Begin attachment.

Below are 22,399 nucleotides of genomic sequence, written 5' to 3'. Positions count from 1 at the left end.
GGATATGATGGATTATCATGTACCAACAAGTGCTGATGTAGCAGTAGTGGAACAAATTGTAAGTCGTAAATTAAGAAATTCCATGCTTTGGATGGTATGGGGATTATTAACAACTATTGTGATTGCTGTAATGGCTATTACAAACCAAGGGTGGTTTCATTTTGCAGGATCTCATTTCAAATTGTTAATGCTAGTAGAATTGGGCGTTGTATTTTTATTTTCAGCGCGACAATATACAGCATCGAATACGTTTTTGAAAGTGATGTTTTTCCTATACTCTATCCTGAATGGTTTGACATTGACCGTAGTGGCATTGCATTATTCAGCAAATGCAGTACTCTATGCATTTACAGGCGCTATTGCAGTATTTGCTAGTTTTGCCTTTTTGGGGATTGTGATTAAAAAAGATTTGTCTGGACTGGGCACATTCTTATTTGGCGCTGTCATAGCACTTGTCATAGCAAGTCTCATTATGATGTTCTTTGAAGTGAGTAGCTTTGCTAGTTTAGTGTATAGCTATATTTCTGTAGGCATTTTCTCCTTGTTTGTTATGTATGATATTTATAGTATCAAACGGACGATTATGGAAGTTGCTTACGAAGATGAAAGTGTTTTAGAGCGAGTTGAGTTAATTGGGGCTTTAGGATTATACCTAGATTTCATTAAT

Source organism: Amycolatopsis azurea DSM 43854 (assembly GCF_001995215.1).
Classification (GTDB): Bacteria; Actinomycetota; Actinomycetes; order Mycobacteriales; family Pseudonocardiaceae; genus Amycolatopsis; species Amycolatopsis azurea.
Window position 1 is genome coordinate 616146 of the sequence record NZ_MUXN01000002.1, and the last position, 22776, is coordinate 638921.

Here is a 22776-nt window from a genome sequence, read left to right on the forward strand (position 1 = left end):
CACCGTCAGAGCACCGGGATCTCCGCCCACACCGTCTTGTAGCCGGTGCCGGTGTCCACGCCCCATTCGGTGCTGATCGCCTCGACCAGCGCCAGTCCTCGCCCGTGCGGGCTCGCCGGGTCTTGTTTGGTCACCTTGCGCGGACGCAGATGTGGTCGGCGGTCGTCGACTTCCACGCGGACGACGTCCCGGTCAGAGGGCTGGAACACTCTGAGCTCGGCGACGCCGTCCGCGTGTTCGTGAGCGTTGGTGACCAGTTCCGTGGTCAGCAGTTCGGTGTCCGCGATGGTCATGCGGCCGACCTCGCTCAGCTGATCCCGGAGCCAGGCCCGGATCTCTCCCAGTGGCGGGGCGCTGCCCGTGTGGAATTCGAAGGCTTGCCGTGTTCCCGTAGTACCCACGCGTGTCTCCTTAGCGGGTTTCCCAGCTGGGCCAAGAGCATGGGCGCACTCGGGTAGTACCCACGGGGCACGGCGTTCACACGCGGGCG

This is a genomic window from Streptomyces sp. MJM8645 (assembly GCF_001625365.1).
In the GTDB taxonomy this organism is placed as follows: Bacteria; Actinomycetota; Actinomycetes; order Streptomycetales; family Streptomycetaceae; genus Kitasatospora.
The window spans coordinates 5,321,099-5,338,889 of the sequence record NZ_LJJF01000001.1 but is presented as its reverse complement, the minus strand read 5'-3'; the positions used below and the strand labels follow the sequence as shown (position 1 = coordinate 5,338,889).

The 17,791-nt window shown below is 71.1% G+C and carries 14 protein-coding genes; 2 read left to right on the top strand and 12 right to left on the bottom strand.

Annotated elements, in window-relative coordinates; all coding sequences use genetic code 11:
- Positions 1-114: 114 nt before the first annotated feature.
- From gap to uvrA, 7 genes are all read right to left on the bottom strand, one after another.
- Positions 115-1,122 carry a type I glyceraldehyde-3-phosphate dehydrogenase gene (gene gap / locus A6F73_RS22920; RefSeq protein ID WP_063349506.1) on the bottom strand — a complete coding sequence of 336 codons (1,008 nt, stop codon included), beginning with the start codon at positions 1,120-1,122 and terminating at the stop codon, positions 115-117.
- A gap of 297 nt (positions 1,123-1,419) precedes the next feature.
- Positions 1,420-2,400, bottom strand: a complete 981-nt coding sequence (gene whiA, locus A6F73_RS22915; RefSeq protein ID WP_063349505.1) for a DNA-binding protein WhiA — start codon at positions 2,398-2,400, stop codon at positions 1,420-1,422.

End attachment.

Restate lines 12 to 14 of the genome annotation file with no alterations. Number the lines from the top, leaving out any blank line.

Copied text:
Annotated elements, in window-relative coordinates; all coding sequences use genetic code 11:
- Positions 1-114: 114 nt before the first annotated feature.
- From gap to uvrA, 7 genes are all read right to left on the bottom strand, one after another.